32 mentors who spend 100+ hours in training Average cluster size: 13 4 hours per week spent by ninthgrade mentees with their mentors 255 structured minutes per week provided to students to meet with faculty 33 Peer Advisors, juniors and seniors who work closely with each cluster of younger students
“People at UHS quickly begin to understand that the accomplishments themselves are less important than the ongoing pursuit of the things that you love. It’s an alternative way of saying, ‘it’s all about the journey.’”
Julian, Class of 2018
ome as you are and expand your thinking and your perspective. At UHS, integrity doesn’t just mean honesty and character—we consider it honoring the wholeness of each individual. We intentionally make time and space for students to think about who they are, their place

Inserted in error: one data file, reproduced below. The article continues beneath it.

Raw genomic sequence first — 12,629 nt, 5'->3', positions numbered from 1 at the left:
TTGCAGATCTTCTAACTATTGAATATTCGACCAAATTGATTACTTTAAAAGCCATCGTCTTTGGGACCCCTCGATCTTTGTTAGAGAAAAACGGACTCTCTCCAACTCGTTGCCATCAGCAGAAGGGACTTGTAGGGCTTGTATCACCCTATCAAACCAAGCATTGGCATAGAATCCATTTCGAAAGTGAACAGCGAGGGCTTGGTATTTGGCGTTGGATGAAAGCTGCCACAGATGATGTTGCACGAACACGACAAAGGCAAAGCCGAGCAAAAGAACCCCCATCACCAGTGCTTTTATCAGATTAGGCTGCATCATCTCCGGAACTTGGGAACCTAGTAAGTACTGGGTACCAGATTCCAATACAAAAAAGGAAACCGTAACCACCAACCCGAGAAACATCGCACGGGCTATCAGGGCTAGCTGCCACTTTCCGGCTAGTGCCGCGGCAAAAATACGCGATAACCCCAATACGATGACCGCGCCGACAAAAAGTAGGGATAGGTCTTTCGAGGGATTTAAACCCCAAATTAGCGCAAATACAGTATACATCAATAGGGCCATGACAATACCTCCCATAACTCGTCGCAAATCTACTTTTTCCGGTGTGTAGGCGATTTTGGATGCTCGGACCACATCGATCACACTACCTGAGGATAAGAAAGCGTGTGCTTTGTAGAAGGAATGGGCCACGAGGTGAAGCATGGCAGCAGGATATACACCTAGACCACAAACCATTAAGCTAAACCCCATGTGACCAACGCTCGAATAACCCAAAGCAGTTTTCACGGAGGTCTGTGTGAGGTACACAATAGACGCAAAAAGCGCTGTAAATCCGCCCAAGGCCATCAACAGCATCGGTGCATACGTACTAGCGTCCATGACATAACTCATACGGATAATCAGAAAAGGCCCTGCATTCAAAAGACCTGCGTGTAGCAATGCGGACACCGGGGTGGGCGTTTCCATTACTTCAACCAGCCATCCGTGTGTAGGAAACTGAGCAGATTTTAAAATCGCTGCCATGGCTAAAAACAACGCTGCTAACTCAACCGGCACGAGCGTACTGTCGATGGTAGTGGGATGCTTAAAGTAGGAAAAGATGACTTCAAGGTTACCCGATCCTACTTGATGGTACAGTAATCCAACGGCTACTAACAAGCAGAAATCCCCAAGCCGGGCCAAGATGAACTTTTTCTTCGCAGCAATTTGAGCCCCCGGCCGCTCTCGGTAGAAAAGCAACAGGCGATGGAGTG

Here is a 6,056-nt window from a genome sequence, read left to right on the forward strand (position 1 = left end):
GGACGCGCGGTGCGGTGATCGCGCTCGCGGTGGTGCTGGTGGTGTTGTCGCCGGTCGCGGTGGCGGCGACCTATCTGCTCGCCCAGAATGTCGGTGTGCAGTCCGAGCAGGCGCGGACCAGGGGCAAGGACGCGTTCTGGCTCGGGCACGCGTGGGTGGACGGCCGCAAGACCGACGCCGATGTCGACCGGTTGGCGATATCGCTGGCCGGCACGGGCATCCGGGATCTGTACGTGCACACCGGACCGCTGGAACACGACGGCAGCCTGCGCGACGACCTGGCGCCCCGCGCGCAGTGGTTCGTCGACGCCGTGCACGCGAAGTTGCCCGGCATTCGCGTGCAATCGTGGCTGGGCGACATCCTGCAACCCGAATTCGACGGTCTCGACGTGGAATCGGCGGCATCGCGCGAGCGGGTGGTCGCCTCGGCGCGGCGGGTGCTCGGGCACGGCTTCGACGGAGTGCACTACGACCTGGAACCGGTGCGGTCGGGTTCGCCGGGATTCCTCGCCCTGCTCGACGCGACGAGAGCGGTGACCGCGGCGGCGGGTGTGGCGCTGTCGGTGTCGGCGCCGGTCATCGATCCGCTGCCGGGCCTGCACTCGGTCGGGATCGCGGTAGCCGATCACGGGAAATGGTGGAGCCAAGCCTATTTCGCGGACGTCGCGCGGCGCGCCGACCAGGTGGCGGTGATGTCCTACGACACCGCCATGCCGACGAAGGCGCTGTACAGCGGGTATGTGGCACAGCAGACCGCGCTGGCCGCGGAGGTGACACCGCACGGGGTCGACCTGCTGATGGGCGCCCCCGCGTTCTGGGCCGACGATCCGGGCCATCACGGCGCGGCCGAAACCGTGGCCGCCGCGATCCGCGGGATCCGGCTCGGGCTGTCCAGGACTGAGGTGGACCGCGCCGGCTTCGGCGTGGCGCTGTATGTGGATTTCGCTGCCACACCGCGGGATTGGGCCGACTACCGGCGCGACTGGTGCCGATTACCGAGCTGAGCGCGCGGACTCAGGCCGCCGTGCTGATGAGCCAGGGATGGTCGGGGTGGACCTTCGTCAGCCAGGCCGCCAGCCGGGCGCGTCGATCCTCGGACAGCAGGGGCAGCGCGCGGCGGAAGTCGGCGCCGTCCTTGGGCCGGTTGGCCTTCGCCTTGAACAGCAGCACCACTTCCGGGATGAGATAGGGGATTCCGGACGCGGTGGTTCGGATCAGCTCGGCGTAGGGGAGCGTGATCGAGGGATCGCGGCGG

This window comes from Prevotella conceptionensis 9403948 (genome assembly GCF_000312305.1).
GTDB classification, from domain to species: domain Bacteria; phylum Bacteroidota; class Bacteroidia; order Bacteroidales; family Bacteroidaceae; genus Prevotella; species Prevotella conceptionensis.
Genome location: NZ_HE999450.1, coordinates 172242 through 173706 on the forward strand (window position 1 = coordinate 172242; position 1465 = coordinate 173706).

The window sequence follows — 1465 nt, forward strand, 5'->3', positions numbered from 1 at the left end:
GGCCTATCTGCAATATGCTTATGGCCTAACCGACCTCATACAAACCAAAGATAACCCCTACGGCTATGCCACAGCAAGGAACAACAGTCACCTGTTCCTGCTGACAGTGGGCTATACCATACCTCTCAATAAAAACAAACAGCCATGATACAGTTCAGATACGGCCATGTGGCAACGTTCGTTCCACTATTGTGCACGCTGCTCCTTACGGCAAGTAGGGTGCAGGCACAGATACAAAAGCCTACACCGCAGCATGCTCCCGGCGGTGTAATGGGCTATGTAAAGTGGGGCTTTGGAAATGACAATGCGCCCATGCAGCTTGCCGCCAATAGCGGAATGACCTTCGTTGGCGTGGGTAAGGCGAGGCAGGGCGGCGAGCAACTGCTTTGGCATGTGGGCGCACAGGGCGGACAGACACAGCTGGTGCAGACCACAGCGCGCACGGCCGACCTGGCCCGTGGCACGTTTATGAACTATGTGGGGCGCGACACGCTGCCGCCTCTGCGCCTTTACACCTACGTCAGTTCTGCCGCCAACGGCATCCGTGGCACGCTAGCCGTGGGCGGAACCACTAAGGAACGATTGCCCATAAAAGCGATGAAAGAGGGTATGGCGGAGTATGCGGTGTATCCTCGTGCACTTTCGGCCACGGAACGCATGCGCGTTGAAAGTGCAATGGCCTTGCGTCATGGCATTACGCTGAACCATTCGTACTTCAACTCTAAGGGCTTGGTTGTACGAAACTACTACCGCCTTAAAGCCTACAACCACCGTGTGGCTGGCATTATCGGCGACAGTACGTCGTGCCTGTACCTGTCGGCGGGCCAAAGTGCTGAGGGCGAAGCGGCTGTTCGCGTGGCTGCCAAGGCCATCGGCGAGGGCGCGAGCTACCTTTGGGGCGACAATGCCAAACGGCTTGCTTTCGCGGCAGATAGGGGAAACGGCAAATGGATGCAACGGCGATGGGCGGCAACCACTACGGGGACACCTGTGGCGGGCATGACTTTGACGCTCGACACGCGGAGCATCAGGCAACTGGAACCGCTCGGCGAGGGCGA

Facts That Matter Number of years students take classes in Human Development: 4
in the world, and how they can contribute in ways that hold
Human Development areas of focus:
significance for them. The Human Development Department
• Learning and Metacognition
at UHS, a fully recognized academic department, is part of every UHS student’s experience for 100 minutes a week, throughout all four years of high school. The curriculum is designed to support the cognitive, social, and emotional development of each student by creating opportunities for experiential learning. By the time they leave University, students have a strong understanding of themselves, how they learn, and how they can create meaningful lives.
• Cultural competency
• Mind and body wellness
• Community Engagement • College counseling
UHS Council on Honor and Integrity: A student-led group charged with promoting integrity at the school. Every student agrees to adhere to the UHS Honor Pledge at the start of each year.